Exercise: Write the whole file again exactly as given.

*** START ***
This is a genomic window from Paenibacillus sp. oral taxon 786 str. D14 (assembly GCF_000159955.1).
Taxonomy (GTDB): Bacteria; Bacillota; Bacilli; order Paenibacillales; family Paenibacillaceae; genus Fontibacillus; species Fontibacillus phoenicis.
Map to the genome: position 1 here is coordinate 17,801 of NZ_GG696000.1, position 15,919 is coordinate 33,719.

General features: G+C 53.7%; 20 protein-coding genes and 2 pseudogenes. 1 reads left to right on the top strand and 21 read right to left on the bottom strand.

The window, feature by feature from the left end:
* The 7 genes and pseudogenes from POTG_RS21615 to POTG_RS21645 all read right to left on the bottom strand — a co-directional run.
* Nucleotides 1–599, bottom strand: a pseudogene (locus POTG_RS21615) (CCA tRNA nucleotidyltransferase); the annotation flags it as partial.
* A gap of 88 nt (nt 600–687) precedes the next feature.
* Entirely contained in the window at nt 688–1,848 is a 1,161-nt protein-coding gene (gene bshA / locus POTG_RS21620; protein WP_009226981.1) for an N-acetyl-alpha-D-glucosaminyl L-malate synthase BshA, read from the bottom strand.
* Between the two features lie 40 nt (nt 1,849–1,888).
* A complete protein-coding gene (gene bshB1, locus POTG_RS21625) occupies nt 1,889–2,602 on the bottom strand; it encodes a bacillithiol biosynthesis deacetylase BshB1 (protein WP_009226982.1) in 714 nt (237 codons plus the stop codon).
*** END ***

This is a genomic window from Paenibacillus sp. oral taxon 786 str. D14 (assembly GCF_000159955.1).
Taxonomy (GTDB): Bacteria; Bacillota; Bacilli; order Paenibacillales; family Paenibacillaceae; genus Fontibacillus; species Fontibacillus phoenicis.
Map to the genome: position 1 here is coordinate 17,801 of NZ_GG696000.1, position 15,919 is coordinate 33,719.

General features: G+C 53.7%; 20 protein-coding genes and 2 pseudogenes. 1 reads left to right on the top strand and 21 read right to left on the bottom strand.

The window, feature by feature from the left end:
* The 7 genes and pseudogenes from POTG_RS21615 to POTG_RS21645 all read right to left on the bottom strand — a co-directional run.
* Nucleotides 1–599, bottom strand: a pseudogene (locus POTG_RS21615) (CCA tRNA nucleotidyltransferase); the annotation flags it as partial.
* A gap of 88 nt (nt 600–687) precedes the next feature.
* Entirely contained in the window at nt 688–1,848 is a 1,161-nt protein-coding gene (gene bshA / locus POTG_RS21620; protein WP_009226981.1) for an N-acetyl-alpha-D-glucosaminyl L-malate synthase BshA, read from the bottom strand.
* Between the two features lie 40 nt (nt 1,849–1,888).
* A complete protein-coding gene (gene bshB1, locus POTG_RS21625) occupies nt 1,889–2,602 on the bottom strand; it encodes a bacillithiol biosynthesis deacetylase BshB1 (protein WP_009226982.1) in 714 nt (237 codons plus the stop codon).